Some voices in the American security community began to work with scenarios of this type, suggesting policies for the Western bloc to position itself in the most advantageous way.[9] Others have been alerting to the risks of escalation implied in such a situation, involving nuclear powers with such unequal resources and interests in the conflict. The most emphatic among them is perhaps that of John Mearsheimer, probably the most prominent representative today of the realist school of International Relations.

The paths that could lead to catastrophe are many and varied (a small accident, such as the collision between two fighter planes, triggering an upward spiral; a Russian attack on training camps that results in the death of a large number of American instructors; the Russian decision bombing the territory of a NATO member country to interrupt the flow of war material supplied to Ukraine, for example), but it is the logic of the situation described by Mearsheimer that is fundamentally of interest to the present study.

In his words, “since the war began, both Moscow and Washington have raised their ambitions significantly, and both are now deeply committed to winning the war and achieving formidable political objectives. […] this means that the United States might join the fighting either if it is desperate to win or to prevent Ukraine from losing, while Russia might use nuclear weapons if it is desperate to win or faces imminent defeat, which would be likely if US forces were drawn into the fighting. … The maximalist thinking that now prevails in both Washington and Moscow gives each side even more reason to win on the battlefield so that it can dictate the terms of the eventual peace. In effect, the absence of a possible diplomatic solution provides an added incentive for both sides to climb up the escalation ladder. What lies further up the rungs could be something truly catastrophic: a level of death and destruction exceeding that of World War II".[10]

Paths that may lead, not that will lead to catastrophe. It is important to point out the difference, because Mearsheimer's argument is conditional. The logic he exposes is premised on the maximalist redefinition of war objectives by the two contenders. But nothing guarantees that these will remain unchanged over time. Just as the changing situation on the ground led to the expansion of said objectives, a series of easily imaginable occurrences – an escalation of tensions in the Taiwan Strait, or the growth of opposition to his war policy, in times of a presidential election, by example – may induce the Biden government to reposition.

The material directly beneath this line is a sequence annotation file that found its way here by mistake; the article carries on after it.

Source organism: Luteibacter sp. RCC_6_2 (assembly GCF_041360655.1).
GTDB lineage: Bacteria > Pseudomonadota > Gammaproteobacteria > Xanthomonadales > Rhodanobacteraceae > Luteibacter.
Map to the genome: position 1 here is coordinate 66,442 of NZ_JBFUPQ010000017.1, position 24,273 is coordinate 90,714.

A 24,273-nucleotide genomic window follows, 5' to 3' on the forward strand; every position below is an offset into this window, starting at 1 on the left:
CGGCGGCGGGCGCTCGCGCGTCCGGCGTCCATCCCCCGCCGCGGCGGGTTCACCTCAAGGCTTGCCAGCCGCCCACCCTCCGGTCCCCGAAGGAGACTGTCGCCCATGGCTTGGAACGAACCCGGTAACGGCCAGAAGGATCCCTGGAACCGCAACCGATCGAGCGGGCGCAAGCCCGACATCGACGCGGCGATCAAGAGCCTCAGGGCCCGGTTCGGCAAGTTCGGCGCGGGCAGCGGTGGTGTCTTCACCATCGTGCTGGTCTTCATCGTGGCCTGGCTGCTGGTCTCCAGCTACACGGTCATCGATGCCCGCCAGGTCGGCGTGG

I will not discuss the probability, greater or lesser, of such a change, nor the gloomy outcome that is outlined on the horizon in the hypothesis of continuity in the posture now adopted by the protagonists. Instead, I propose, in this article, to reflect on two intertwined issues: the ambivalence of American conduct in the face of conflict; and the role attributed to the clash with Russia over Ukraine in the overall US global strategy.

Before entering the analysis, however, I must say a quick word about some aspects implied in the discussion that will follow.

The first concerns the relationship between war and the particular interests of companies and economic sectors. The gains from war for some of them are obvious. Consider, for example, the war industry. The United States is the largest arms producer in the world. By transferring billions of dollars in old weapons accumulated in its stockpiles to Ukraine, the US government fills the portfolio of companies in the sector with new orders.